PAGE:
Nikon's Small World

December 3, 2020 through March 14, 2021

Celebrating 45 years of images captured by the light microscope

Nikon’s Small World is widely regarded as the leading forum to recognize proficiency and excellence of photography taken under the microscope. To select the winners, competition judges analyzed entries from all over the world.

This experience is located on the King Bridge Gallery and is included with purchase of museum admission.

Purchase admission


  • Dr. Denisa Wagner
    Edwin Cohn Professor of Pediatrics at Harvard Medical School and the Head of the Wagner Lab
    Harvard Medical School and Boston Children’s Hospital

    Dr. Wagner has dedicated her career to the fields of vascular cell biology and the causes of inflammation and blood clots. For many years, her laboratory’s research has focused on adhesion molecules (cell adhesion molecules help cells stick to each other and to their surroundings) and their function in normal physiology and in pathological situations. One of her labs’ current interests is the biology of neutrophil extracellular traps (networks of extracellular nuclear DNA) and the study of their production using time-lapse microscopy.

  • Tom Hale
    Staff Writer

    Hale is a London-based journalist at beloved popular science publication IFLScience. He is an experienced science writer, researching and sharing insights on everything from new species and biomedical breakthroughs to climate change and viruses. He has also written on art in culture, his work appearing in publications such as VICE’s Motherboard and FACT Magazine.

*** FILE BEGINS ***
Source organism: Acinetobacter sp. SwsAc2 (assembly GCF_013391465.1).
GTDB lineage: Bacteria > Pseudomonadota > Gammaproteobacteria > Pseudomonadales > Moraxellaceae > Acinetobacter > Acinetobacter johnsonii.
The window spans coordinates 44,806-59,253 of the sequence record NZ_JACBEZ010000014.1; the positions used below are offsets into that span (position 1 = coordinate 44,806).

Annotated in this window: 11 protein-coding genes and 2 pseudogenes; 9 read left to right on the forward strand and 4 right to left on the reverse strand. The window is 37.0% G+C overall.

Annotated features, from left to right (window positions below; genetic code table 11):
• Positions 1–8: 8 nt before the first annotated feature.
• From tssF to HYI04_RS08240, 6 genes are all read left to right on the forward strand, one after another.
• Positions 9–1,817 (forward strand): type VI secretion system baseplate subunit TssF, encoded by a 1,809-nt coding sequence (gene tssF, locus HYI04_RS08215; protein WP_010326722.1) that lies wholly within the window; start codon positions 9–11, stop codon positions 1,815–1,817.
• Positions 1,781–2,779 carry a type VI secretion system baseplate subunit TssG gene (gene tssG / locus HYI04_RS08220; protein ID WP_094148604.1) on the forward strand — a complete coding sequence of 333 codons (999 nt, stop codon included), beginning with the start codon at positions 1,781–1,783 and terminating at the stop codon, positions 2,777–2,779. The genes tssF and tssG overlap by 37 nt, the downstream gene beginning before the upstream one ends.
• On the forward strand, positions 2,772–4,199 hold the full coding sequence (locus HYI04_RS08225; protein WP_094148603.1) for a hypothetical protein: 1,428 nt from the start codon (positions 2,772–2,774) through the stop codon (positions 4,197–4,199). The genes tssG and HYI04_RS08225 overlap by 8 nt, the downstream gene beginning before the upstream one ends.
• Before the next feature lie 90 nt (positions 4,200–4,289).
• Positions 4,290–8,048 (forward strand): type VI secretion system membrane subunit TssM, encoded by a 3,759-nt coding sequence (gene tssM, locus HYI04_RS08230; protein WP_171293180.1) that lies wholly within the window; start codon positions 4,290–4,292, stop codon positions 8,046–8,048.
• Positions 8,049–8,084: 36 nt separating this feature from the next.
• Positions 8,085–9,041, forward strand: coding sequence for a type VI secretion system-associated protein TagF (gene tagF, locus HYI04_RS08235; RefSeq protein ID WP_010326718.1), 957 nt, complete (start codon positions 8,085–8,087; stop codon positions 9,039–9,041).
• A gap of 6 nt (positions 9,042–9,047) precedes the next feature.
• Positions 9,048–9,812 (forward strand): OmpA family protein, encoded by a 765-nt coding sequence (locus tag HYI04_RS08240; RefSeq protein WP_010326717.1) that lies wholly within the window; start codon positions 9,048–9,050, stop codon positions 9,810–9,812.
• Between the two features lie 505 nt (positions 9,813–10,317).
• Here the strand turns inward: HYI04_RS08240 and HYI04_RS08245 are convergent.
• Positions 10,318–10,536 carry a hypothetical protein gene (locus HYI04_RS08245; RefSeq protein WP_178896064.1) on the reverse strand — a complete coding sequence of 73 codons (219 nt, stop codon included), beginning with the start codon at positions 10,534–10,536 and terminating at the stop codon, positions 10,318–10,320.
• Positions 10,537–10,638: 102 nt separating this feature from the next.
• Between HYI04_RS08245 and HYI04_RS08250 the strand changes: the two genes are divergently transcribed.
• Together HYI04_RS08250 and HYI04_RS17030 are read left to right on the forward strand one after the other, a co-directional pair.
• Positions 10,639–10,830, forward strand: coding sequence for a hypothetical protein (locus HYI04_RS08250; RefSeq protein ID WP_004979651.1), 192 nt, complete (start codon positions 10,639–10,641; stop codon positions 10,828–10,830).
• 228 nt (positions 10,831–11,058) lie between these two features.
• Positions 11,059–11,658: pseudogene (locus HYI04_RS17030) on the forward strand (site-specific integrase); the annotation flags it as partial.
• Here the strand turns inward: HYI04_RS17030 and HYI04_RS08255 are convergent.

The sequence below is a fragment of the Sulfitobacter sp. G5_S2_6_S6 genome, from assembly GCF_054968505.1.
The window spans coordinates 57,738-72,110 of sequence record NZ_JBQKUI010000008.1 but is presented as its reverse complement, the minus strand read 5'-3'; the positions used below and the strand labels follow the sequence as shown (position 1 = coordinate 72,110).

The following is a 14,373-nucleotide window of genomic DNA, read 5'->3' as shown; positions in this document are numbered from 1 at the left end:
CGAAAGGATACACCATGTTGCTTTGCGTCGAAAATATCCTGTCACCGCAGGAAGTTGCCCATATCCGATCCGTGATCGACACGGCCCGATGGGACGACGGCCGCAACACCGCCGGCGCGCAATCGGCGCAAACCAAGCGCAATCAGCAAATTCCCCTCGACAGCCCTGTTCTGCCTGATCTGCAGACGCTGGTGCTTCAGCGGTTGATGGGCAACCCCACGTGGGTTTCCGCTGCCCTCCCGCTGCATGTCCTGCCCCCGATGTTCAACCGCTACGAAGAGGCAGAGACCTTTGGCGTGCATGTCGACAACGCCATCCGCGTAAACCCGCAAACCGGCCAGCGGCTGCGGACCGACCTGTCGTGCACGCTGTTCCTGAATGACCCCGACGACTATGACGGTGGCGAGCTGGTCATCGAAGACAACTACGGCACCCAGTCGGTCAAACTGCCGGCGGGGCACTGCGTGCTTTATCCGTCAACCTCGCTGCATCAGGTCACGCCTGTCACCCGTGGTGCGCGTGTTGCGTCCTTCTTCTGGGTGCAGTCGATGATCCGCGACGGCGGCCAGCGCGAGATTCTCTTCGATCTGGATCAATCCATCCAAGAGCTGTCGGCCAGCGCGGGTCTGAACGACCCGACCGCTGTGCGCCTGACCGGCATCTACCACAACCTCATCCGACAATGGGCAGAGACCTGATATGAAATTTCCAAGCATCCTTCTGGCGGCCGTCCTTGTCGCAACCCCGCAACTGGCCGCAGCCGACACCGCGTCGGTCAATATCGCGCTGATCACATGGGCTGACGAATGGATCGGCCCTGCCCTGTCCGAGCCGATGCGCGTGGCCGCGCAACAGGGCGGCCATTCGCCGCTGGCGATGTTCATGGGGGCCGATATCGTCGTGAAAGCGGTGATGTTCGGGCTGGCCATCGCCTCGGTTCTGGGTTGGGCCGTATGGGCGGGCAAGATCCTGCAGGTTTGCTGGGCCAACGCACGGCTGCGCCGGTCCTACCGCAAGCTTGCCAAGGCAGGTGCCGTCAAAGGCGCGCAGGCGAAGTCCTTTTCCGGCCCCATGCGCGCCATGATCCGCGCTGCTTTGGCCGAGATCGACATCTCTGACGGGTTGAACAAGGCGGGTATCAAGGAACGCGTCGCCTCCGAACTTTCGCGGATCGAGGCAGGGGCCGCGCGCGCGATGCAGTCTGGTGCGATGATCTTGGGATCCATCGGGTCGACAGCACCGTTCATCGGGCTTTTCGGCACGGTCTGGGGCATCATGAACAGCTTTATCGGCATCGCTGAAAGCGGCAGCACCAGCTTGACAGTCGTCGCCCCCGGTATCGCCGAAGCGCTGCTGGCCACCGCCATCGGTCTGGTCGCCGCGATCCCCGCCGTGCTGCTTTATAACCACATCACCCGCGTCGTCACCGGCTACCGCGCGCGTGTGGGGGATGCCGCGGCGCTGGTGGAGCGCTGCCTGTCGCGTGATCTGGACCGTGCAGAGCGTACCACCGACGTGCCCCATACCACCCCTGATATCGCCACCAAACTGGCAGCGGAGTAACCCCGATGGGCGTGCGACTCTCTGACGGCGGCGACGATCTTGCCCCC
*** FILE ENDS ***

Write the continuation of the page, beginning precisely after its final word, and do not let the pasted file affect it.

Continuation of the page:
• Dr. Rita Strack
    Senior Editor
    Nature Methods

    Dr. Strack has been an editor at Nature Methods since November of 2014. Her primary areas of coverage for the journal are imaging, microscopy, and probes, but her interests and expertise also extends to molecular biology, structural biology, and biophysics. She attended the University of Chicago, where she earned her Ph.D. in Biochemistry in 2010. Strack did a postdoctoral fellowship at Weill Cornell College of Medicine, where she spent countless hours on the microscope getting beautiful images to better understand the toxic RNAs associated with Fragile-X tremor, an adult-onset neurodegenerative disease.

  • Ben Guarino
    Science Reporter
    The Washington Post

    A top science writer for The Washington Post, Guarino focuses on the practice and culture of science. Before making the switch to journalism, Guarino studied bioengineering and worked at the Spine Pain Research Lab at the University of Pennsylvania. He has also worked as a freelance science journalist, an associate editor at the Dodo and a medical reporter at the McMahon Group. His work has also appeared in publications like The Verge and The Huffington Post.

Photo credit
Teresa Zgoda
Teresa Kugler
1st Place, 2019 Photomicrography Competition
Fluorescent turtle embryo